I love President Obama being called out:

Chief Justice John G. Roberts Jr. and some of the other more conservative justices expressed irritation that the case was before them at all and said President Obama’s stance – to enforce the law but not defend it – contradicted itself.

“I don’t see why he doesn’t have the courage of his convictions” and not enforce the law if he thinks it is unconstitutional, the chief justice said.

This goes to the decision by the President that the law was unconstitutional and that his Justice Department wouldn’t defend the law in court.  However, Obama is still enforcing the law and when the law was struck down by a lower court, Obama appealed it to the Supreme Court.

 Then, I never would have thought I’d see the day when a liberal Justice would appeal to the concept of state’s rights:

“It’s not as though there’s this little federal sphere … you’d be really diminishing what the state has said is marriage,” Ginsburg said.

I think that if Ginsburg rules DOMA unconstitutional because of state’s rights, the left is going to have a hard time fighting state efforts to ban gay marriage.

As for me, I think that gay marriage is protected federally in the same way that interracial marriage is protected federally.

North Carolina – Gay Marriage

Gay Rights

Marriage.  I think the word has two different meanings.  One speaks to the personal and spiritual belief in the institution.  The other is nothing more than a contract between two individuals as recognized by the state.

Independent of one’s view of the spiritual meaning of the act of marriage, it is clear to me that the institution as recognized by the sate should view the union only as a contract; independent of religion or sex.

To that end, a church in North Carolina, after seeing the state vote in favor of a constitutional amendment banning gay marriage by 61% of the vote, has decided that it will no longer perform marriage services for anyone until gay marriage is recognized by the state of North Carolina.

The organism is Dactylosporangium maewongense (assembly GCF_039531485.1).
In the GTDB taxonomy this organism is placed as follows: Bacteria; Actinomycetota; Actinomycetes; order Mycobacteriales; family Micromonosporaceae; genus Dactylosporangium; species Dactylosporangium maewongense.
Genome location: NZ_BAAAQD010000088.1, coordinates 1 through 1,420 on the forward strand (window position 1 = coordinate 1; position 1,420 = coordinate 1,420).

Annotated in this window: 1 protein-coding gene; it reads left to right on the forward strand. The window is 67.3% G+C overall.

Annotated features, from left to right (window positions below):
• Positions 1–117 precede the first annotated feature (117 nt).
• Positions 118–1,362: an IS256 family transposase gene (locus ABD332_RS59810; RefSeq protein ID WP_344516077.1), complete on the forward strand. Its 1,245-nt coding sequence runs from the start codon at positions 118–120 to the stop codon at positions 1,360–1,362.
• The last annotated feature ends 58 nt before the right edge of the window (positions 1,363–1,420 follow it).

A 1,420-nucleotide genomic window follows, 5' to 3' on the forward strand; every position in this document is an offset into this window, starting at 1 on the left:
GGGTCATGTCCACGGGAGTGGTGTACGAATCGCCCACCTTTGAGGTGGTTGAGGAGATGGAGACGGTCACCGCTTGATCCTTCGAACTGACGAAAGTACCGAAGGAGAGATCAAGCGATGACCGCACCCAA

John Hinton/Winston-Salem Journal

Green Street United Methodist Church in Winston-Salem says it won’t conduct marriages for heterosexual couples until United Methodist pastors are allowed to officiate at marriages for same-sex couples.

The church’s 18-member leadership council is asking pastors to conduct relationship blessings rather than marriage ceremonies in the sanctuary until the United Methodist Church changes its policies, according to a statement by Equality NC, a statewide organization working to secure equal rights and justice for lesbian, gay, bisexual and transgender residents.

And the church isn’t just saying that they view the state recognize same sex marriages as legitimate contracts, rather they are going a step further:

In a statement on its website, church officials declared that committed same-sex relationships are “no less sacred” as heterosexual unions.

Good for them!

Personal Conviction

Rob Portman

At then end of the day, in today’s political atmosphere we’ve gotta take what we can get.  And, when the taking is the right thing from the get go, perhaps even the better.  But it would have been nice if we could have come to this conclusion without having to experience what love means first had:

CINCINNATI –  Republican U.S. Sen. Rob Portman said Thursday that he now supports gay marriage because one of his sons is gay.

Ohio’s junior senator made the disclosure during an interview in Washington, The Cincinnati Enquirer reported.

“It’s a change of heart from the position of a father,” he told three reporters during the 45-minute session in his office. “I think we should be allowing gay couples the joy and stability of marriage.”

I’m not so sure that this signals a tipping point in the GOP, after all, Cheney supports gay marriage, but I could be wrong; this could be the beginning of the thaw.

If only Mr. Portman could have arrived at this conclusion under different circumstances.

This Is What Rand Paul Means: Chic-fil-A

Preceding his election to the senate, Rand Paul got himself into some hot water for his take on parts of the Civil Rights legislation.  I’m paraphrasing, but what he basically said was that “It shouldn’t be illegal for people to be ignorant.”

Private citizens should be allowed to associate with who ever they choose.  While he emphasized that he found discrimination horrible, he claimed that society would deal with them appropriately.

I think that this is a perfect example of what he meant:

BOSTON –  The mayor of Boston is vowing to block Chick-fil-A from opening a restaurant in the city after the company’s president spoke out publicly against gay marriage.